Surviving a Provider Outage

Last year, EIG (or the Endurance International Group) suffered a major outage in one of their facilities in Utah, impacting a number of customers on their Bluehost, Hostgator and Hostmonster brands, possibly among others. Today they have been down for close to 6 hours and counting leaving customers with services ranging from a small shared hosting site for a family all the way up to dedicated server customers running business sites and services all offline with no resolution in sight.

So how do you, as a website owner or a service provider relying on other providers such as Bluehost being online, go about keeping your business-critical server online and functioning? The key is forward planning.

Finagle’s Law of Dynamic Negatives states that Anything that can go wrong, will—at the worst possible moment. Like your computer blue-screening right before you hit save (or because you hit save) and losing all of your work since the last time you saved. Or the power going out as the concert starts. You can imagine many, many more. Quite simply, if you are relying on absolutely anyone else to help provide your critical systems, chances are one of them will fail at some point and leave you stranded for a period of time.

So, forward planning. You know that something is going to fail so much like financial investments you need to diversify your business service portfolio, as it were.

Start with Reliable. Choosing your provider is important, it’s a crucial balance that you should probably reconsider as your business needs and abilities change. The saying goes – Good, Cheap, Reliable: Pick Two. You might be able to get a good host for cheap, but it won’t be reliable. If you want a Good, Reliable host, you’re going to have to pay a little more. In any case, do your research and ask around – don’t just pick one with flashy ads on Youtube.

Consider a Disaster Recovery (or DR) environment. We know that no matter who you choose as your primary provider, they’re going to have downtime. It might be for maintenance (in which case they should let you know ahead of time) or it might be due to an unexpected failure of some kind. Some are relatively minor and only impact one customer (like a part in your dedicated server fails) or a handful of customers (a switch or power distribution unit fails). If might be something massive like the core routers losing connectivity. Your business is critical, so it’s worth investing in an environment that your services fail over to when the primary is unavailable. It can be as complex as a full hardware and software replication of your production environment, or it may even share some of the load during regular hours. Or it might be as simple as a cheap virtual server, everything might run a little slower but it’s enough to help you ride out the storm and gives you somewhere to migrate your critical functions.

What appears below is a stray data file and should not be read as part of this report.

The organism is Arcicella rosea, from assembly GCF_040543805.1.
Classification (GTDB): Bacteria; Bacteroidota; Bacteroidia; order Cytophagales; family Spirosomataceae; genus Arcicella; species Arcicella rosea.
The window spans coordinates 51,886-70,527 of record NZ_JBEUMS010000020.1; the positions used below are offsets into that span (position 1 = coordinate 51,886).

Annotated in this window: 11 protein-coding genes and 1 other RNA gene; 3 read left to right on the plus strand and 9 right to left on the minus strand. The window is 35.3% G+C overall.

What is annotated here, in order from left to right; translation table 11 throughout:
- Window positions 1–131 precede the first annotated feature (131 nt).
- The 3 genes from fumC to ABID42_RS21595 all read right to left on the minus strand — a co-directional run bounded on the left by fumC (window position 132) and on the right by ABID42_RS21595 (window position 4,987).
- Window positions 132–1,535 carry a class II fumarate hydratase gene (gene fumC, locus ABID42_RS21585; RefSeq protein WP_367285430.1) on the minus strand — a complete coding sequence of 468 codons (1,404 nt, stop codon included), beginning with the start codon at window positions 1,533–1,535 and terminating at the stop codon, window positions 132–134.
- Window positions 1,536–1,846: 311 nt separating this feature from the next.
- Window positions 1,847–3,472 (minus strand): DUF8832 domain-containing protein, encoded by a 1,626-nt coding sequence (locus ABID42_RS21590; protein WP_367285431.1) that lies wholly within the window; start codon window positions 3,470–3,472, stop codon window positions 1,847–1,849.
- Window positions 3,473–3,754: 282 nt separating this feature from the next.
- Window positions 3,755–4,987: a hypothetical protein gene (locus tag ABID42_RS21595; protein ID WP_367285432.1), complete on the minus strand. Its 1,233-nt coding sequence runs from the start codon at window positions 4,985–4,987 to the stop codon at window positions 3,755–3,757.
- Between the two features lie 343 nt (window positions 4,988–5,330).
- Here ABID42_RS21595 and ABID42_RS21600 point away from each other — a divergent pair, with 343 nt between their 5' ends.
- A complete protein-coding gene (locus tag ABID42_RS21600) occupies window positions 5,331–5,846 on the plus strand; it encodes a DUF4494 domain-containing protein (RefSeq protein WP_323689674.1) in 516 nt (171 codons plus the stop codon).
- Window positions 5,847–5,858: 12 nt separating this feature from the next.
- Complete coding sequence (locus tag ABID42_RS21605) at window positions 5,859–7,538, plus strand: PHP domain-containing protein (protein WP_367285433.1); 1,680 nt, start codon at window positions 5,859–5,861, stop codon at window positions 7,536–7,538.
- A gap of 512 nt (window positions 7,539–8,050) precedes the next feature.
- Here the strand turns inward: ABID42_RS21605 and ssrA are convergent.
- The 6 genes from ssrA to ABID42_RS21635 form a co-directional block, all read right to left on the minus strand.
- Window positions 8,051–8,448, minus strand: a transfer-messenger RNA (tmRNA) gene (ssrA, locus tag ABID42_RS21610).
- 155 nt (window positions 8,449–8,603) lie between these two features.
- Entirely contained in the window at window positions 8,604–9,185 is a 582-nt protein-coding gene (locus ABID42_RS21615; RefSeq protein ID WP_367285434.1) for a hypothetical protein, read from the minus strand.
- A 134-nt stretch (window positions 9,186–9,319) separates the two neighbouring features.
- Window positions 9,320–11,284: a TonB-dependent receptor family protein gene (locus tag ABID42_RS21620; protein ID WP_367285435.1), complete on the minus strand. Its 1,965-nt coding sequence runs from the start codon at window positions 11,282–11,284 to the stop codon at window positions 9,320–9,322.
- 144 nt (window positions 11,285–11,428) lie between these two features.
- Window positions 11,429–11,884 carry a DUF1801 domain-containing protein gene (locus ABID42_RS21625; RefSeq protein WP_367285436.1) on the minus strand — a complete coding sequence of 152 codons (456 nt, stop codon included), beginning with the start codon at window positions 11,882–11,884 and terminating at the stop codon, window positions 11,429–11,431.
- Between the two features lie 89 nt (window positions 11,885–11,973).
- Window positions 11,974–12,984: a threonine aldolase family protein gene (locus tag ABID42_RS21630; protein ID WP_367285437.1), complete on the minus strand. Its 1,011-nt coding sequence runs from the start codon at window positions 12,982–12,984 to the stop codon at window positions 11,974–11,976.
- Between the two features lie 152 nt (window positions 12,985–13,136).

Backup, Backup, Backup. Maybe you can’t afford a DR environment, keep backups of everything. If your service provider went bankrupt and simply shuts down, or as we saw with Volume Drive last year just up and leaves their colocation provider and some servers just “go missing” – how will you move on? You need a backup of your system so that when you can select a new provider it becomes a relatively painless process of deploying your service again.

Service credits don’t cover the cost of your lost revenue, and just because they offer a 99.999% guarantee doesn’t mean they’ll spread that 0.001% across the calendar year. It’s a critical item that needs to be considered when planning your IT strategy. After all, anything that can fail, will. And probably at the worst possible time.

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